The role of the individual, especially players but also coaches can help to support the isolationist viewpoint, but research has also demonstrated that a significant amount of migration occurred with Britons plying their trade at overseas clubs, more than is often assumed. In recent years there has been an increasing importation of foreign players, coaches and owners to provide further evidence of the cosmopolitan nature of the British game.
It has already been established how the British were instrumental in creating an interest in football around the world and how they were central to the creation of new teams. Naturally British players were part of this process; FC Barcelona formed in 1899, included the Witty brothers in their early teams.58 However the brothers were more a representation of Britons living and working in Barcelona with a passion for football, rather than regular British players displaying economic migration tendencies seeking to ply their footballing trade abroad. While there were examples of British footballers playing overseas, as Lanfranchi and Taylor observed they were not natural travellers. The push and pull effect of playing abroad was weak. Why would successful players want to leave the most prestigious and competitive league in the world to play in less well developed and less challenging alternatives? 59 Indeed, this is still partly true today given the economic advantages of playing in the EPL even if the quality level is often debated.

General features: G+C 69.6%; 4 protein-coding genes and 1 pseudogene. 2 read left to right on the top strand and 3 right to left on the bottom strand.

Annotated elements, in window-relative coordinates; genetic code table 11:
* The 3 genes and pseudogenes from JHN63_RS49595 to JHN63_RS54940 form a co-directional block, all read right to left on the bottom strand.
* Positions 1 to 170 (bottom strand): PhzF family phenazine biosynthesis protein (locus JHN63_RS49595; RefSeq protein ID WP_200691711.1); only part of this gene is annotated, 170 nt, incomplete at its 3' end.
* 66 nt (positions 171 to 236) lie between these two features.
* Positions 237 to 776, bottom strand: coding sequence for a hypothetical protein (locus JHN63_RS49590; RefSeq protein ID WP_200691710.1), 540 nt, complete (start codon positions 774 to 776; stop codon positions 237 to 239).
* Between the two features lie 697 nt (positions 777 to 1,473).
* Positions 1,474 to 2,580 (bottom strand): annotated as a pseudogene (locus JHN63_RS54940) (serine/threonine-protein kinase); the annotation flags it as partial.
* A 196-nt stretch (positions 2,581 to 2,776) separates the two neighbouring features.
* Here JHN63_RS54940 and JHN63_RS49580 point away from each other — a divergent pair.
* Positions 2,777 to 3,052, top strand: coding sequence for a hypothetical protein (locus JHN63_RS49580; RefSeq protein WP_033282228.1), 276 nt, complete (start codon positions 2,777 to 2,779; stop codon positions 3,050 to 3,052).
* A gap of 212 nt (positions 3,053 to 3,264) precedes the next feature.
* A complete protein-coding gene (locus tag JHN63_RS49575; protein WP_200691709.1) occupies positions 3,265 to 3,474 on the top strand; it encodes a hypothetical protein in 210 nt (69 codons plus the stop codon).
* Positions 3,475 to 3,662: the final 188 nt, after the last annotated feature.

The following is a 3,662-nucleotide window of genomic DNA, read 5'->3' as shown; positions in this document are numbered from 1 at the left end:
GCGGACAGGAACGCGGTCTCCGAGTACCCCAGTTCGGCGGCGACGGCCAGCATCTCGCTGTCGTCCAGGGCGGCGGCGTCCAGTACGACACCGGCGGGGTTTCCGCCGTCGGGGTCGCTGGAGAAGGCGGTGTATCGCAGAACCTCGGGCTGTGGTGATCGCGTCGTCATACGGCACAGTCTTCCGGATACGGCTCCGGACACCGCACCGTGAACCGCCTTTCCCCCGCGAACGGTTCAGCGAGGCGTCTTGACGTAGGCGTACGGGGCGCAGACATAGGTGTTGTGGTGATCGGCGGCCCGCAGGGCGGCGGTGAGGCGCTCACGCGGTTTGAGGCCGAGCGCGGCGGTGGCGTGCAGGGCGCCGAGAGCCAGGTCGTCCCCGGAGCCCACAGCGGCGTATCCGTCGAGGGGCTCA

There were however a significant minority of players who did take the opportunity to play abroad and one of the attractions of British players for foreign teams during the inter war period, in addition to their playing ability, was there was no official requirement to negotiate and pay transfer fees to the British clubs. This was because with the self-imposed exile from FIFA it meant the home country FAs had considerably less control over players’ rights and registration requirements if overseas clubs approached them. 60 During this period there were a number of players who enjoyed long and successful careers abroad in France in particular. However this situation did represent a threat to the Football Leagues’ status and these players risked being banned from returning to play in the British leagues if their ‘transfer’ had not received the consent of their English clubs prior to their defection. It reached a pinnacle in April 1932 when the Football League President John McKenna announced that any players going to France “would cease to have the right to play (football) again in this country”, although this threat had little impact on player migration to France.61